Monday, July 16, 2012

Homemade Marshmallow Fondant

I'm afraid that not much has gone on here since last time I posted.  Joe and I spent this past weekend in St. Louis visiting some friends and family and now we're home and trying to start on a long list of things we want/need to get done sometime soon.  A few of those things might be blog worthy, but I'm afraid that most are home improvement type chores that just have to get done.  In the meantime, I thought I'd write about that marshmallow fondant that I promised.


The first time I made this was for a baby shower cake.  I needed to make some cute little animals and I really didn't want to buy all the different colored fondant from the store.  I'm not sure how I first heard about marshmallow fondant, but I did a little research, watched a few videos and decided that making my own fondant would be the easier, cheaper and it would taste better than the store bought variety.  This recipe is very simple and so far I have used it for sculpting animals, detailing, and covering entire cakes.  There seems to be slightly different results every time I make this, even though I follow the exact same process every time!  I can probably blame that on temperature and humidity variances though.  The fondant has always worked out in the end!

It is also very simple to make chocolate marshmallow fondant, which can be extremely helpful if your end goal is to have black fondant.  Having a brown base means you have to use a lot less black food coloring.

Here's the recipe:

Marshmallow Fondant
16 oz. (1 pound) mini marshmallows
2 pounds powdered sugar
2-4 T water
Crisco (to keep the fondant from sticking to things)
* If you want chocolate fondant, you'll need 1/4 cup of chocolate chips.

1. Sift the powdered sugar into a large bowl and set aside.  The bowl needs to be large enough to hold the powdered sugar and the melted marshmallows.  Place a small amount of Crisco in a bowl to use once you're ready to start mixing the fondant.  This will all help move things along once you get the marshmallows melted.


I use a non-stick mat, but I still spread Crisco, because melted marshmallows are sticky!

2. Place all the marshmallows in a microwave safe bowl and add 2 tablespoons of water.  Microwave on high for 1 minute.  Stir marshmallows then heat in 30 second intervals stirring in between until all the marshmallows are melted.  * If you're making chocolate fondant, add the chocolate chips to the marshmallows at the beginning and melt together.


3.  Pour the melted marshmallows into the bowl of powdered sugar and begin mixing with a spatula.  When it becomes to difficult to mix with the spatula, spread a layer of Crisco on to the counter or on a non-stick mat.  Then dump the bowl of sugar/marshmallow mix onto the Crisco.  Coat your hands with Crisco as well and then begin kneading the fondant.


At this point I couldn't really mix it anymore.

Time to start kneading.

I was happy with the consistency, so I didn't worry about mixing in the rest of the powdered sugar.
4.  Continue kneading the fondant, trying to make it smooth and pliable.  It should end up feeling kind of like play-doh.  If it feels like it's a nice consistency but there's still a lot of powdered sugar that isn't mixed in, that's ok.  It doesn't all have to get incorporated.  If it is too sticky, you could add more powdered sugar, or if it is a little dry, sprinkle in a little water.  The fondant will firm up quite a bit once it is allowed to cool so don't worry if it is a little soft.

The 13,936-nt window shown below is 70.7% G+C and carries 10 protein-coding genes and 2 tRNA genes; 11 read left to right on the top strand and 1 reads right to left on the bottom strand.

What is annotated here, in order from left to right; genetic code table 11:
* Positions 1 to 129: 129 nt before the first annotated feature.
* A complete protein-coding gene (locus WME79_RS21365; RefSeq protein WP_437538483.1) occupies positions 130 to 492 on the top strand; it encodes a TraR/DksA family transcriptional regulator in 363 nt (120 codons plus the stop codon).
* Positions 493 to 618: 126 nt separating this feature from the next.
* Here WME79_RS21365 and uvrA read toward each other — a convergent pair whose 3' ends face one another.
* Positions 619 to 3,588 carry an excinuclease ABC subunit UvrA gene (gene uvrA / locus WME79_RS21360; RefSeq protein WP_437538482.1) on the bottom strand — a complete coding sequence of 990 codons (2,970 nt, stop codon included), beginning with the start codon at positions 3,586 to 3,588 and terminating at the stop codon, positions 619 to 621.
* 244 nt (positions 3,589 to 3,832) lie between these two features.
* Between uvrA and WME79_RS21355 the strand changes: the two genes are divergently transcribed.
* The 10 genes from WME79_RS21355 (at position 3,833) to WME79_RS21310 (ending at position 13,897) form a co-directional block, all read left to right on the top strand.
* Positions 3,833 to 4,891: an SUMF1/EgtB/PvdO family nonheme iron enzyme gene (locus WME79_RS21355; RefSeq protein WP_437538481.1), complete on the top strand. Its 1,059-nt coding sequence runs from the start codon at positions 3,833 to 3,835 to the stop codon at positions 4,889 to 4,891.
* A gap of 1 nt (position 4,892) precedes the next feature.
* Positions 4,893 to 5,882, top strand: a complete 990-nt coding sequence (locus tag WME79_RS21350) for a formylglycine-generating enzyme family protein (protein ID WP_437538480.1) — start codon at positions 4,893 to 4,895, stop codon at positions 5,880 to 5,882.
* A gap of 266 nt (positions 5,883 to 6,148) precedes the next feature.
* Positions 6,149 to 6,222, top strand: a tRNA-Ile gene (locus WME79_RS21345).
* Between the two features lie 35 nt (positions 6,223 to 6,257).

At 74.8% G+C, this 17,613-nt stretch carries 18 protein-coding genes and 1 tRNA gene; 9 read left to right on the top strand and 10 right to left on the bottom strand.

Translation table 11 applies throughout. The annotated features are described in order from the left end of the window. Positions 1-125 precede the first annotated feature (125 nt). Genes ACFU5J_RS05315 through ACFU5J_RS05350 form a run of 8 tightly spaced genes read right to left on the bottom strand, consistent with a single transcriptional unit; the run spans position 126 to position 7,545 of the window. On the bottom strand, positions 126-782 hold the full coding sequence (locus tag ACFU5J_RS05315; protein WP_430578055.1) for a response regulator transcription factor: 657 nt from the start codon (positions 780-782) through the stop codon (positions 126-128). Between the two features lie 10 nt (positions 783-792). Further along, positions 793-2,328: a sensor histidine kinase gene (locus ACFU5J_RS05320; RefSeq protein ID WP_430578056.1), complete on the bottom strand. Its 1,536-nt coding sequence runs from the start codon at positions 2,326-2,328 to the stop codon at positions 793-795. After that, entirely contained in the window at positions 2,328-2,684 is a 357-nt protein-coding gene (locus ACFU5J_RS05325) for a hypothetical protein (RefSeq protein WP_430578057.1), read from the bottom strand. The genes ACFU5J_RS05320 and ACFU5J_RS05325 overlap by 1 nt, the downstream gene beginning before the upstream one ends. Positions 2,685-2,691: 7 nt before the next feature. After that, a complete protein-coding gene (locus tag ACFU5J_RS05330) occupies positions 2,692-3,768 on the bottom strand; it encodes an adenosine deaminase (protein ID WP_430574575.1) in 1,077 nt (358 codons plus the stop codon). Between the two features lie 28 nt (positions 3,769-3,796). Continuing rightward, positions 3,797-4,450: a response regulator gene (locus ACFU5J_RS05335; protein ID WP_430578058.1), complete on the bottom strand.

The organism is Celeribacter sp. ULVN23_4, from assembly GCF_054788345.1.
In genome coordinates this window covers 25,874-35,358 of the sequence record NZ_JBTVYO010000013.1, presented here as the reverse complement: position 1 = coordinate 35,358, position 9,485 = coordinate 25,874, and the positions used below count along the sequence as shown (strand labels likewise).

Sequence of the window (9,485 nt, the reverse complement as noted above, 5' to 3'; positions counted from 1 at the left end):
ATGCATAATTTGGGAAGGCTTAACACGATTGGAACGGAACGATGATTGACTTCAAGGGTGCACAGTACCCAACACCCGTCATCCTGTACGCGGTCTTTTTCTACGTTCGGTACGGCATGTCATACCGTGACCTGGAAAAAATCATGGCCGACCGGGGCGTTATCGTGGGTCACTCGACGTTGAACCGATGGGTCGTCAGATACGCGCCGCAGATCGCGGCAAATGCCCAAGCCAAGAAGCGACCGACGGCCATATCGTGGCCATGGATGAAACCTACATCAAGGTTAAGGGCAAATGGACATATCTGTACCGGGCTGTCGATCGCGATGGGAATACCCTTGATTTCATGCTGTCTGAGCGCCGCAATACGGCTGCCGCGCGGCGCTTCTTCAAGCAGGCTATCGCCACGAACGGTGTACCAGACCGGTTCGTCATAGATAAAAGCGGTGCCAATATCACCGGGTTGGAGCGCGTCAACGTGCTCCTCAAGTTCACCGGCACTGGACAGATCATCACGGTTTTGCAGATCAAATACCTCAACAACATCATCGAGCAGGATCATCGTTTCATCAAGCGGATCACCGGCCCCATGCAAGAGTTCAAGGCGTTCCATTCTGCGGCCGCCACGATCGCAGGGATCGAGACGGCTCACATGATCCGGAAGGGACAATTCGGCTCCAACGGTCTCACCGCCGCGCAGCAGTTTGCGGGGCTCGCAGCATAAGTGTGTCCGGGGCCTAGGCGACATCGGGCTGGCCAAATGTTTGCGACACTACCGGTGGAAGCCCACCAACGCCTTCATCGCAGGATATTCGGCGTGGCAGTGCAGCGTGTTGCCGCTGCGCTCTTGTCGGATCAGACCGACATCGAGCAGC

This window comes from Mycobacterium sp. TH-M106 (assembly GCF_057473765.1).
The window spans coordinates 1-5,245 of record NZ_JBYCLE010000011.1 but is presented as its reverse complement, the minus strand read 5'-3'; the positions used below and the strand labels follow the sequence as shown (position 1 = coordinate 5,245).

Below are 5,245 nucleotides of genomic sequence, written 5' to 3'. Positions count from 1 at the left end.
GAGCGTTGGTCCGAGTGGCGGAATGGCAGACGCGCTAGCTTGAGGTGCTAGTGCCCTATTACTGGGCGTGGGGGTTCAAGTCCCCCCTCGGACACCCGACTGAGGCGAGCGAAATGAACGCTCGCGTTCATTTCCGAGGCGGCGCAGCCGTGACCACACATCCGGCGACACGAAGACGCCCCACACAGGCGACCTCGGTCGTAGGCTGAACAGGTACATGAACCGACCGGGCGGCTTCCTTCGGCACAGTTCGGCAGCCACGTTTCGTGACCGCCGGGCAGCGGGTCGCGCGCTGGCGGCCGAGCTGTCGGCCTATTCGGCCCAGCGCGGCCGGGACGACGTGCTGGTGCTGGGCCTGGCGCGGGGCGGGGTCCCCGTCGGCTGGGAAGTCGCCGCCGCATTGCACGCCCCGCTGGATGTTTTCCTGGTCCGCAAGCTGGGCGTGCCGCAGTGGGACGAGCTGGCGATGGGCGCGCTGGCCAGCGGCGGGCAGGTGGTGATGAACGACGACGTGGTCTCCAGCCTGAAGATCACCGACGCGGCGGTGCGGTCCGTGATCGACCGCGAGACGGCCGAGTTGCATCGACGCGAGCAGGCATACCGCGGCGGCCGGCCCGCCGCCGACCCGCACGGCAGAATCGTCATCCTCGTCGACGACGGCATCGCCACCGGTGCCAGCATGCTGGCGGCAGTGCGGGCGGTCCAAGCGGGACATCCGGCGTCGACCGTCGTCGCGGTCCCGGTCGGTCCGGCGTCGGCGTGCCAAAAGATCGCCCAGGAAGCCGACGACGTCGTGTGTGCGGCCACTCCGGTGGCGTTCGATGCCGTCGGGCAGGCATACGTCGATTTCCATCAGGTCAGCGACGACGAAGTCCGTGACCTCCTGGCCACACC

5.  Once you've got it smooth and pliable, form the fondant into a ball and wrap in two layers of plastic wrap.

All done!
If you want to dye the fondant, I would recommend using gel food colors such as Ameri Color or Wilton (my favorite is Ameri Color).  Start with small amounts of color and knead it into the fondant until the color is even.  Then add a little at a time until you get the color you want.  When you color the fondant, coat your hands with Crisco again or you could have multi colored skin.  It's also a good idea to put a thin layer of Crisco down on the counter or non-stick mat anytime you deal with the fondant.  




When rolling out the fondant to cover a cake or make cut-outs, it helps to sprinkle a little cornstarch on the counter first to keep it from sticking.

I guess that's about it!  This recipe makes a 3 pound ball of fondant which can cover a lot of area.  One batch of fondant was enough for a cake like the chili pot or football helmet.  You can also half this recipe easily if you only need to make a couple small accents out of fondant.

I hope you all have a great week and keep cool if you're experiencing the heat like we have here in Kansas City.  Let me know if you make anything out of marshmallow fondant!

2 comments:

  1. Thanks for showing this. The recipe for the marshmallow fondant itself looks so much yummier than the regular fondant with all the corn syrup crap. I will have to try my hand at this stuff since y'all say it tastes good. Also, I like AmeriColor too because you can just squeeze the color out of the bottle rather than using a spatula to get out the Wilton color.:)

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    1. I hope it works out for you when you try it. It really is kinda fun to work with. Also, I should have mentioned in the post that when I took all the pictures, I was only making a 1/2 batch of fondant. It was plenty for the stars and balls on the 4th of July cake. Are you still coming in town on the 28th? You're still welcome to stay with us and I maybe we could even have a little cake decorating fun :)

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